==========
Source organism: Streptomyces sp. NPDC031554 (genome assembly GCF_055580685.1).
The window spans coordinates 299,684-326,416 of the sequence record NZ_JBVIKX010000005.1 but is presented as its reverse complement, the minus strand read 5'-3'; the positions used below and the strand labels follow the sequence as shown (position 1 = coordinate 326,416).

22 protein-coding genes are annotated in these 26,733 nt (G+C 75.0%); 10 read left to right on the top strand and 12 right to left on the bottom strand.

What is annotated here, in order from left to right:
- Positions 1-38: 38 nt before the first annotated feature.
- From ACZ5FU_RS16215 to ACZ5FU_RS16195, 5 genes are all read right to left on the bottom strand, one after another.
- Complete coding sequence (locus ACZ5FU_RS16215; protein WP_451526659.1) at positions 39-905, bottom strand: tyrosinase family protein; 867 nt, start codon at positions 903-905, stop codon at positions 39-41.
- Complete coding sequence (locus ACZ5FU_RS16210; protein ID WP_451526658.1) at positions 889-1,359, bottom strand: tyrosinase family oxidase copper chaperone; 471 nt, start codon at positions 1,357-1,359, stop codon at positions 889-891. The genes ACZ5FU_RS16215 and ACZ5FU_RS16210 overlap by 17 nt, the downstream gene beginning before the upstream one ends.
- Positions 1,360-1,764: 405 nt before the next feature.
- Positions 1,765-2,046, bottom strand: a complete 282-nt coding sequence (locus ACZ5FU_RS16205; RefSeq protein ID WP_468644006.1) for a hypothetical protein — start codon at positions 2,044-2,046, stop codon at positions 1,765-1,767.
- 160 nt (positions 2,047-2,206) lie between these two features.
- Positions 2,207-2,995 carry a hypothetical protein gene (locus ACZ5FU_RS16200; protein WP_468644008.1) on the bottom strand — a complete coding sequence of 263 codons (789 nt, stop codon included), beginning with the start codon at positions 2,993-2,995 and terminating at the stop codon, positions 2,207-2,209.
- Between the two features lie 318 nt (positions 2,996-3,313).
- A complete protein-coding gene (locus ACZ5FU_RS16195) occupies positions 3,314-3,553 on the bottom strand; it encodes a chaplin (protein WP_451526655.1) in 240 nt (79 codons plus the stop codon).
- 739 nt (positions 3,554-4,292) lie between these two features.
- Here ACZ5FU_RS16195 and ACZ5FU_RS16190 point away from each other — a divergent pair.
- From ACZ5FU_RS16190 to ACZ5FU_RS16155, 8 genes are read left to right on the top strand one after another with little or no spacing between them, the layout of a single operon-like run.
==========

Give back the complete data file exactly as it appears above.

Source organism: Streptomyces sp. NPDC031554 (genome assembly GCF_055580685.1).
The window spans coordinates 299,684-326,416 of the sequence record NZ_JBVIKX010000005.1 but is presented as its reverse complement, the minus strand read 5'-3'; the positions used below and the strand labels follow the sequence as shown (position 1 = coordinate 326,416).

22 protein-coding genes are annotated in these 26,733 nt (G+C 75.0%); 10 read left to right on the top strand and 12 right to left on the bottom strand.

What is annotated here, in order from left to right:
- Positions 1-38: 38 nt before the first annotated feature.
- From ACZ5FU_RS16215 to ACZ5FU_RS16195, 5 genes are all read right to left on the bottom strand, one after another.
- Complete coding sequence (locus ACZ5FU_RS16215; protein WP_451526659.1) at positions 39-905, bottom strand: tyrosinase family protein; 867 nt, start codon at positions 903-905, stop codon at positions 39-41.
- Complete coding sequence (locus ACZ5FU_RS16210; protein ID WP_451526658.1) at positions 889-1,359, bottom strand: tyrosinase family oxidase copper chaperone; 471 nt, start codon at positions 1,357-1,359, stop codon at positions 889-891. The genes ACZ5FU_RS16215 and ACZ5FU_RS16210 overlap by 17 nt, the downstream gene beginning before the upstream one ends.
- Positions 1,360-1,764: 405 nt before the next feature.
- Positions 1,765-2,046, bottom strand: a complete 282-nt coding sequence (locus ACZ5FU_RS16205; RefSeq protein ID WP_468644006.1) for a hypothetical protein — start codon at positions 2,044-2,046, stop codon at positions 1,765-1,767.
- 160 nt (positions 2,047-2,206) lie between these two features.
- Positions 2,207-2,995 carry a hypothetical protein gene (locus ACZ5FU_RS16200; protein WP_468644008.1) on the bottom strand — a complete coding sequence of 263 codons (789 nt, stop codon included), beginning with the start codon at positions 2,993-2,995 and terminating at the stop codon, positions 2,207-2,209.
- Between the two features lie 318 nt (positions 2,996-3,313).
- A complete protein-coding gene (locus ACZ5FU_RS16195) occupies positions 3,314-3,553 on the bottom strand; it encodes a chaplin (protein WP_451526655.1) in 240 nt (79 codons plus the stop codon).
- 739 nt (positions 3,554-4,292) lie between these two features.
- Here ACZ5FU_RS16195 and ACZ5FU_RS16190 point away from each other — a divergent pair.
- From ACZ5FU_RS16190 to ACZ5FU_RS16155, 8 genes are read left to right on the top strand one after another with little or no spacing between them, the layout of a single operon-like run.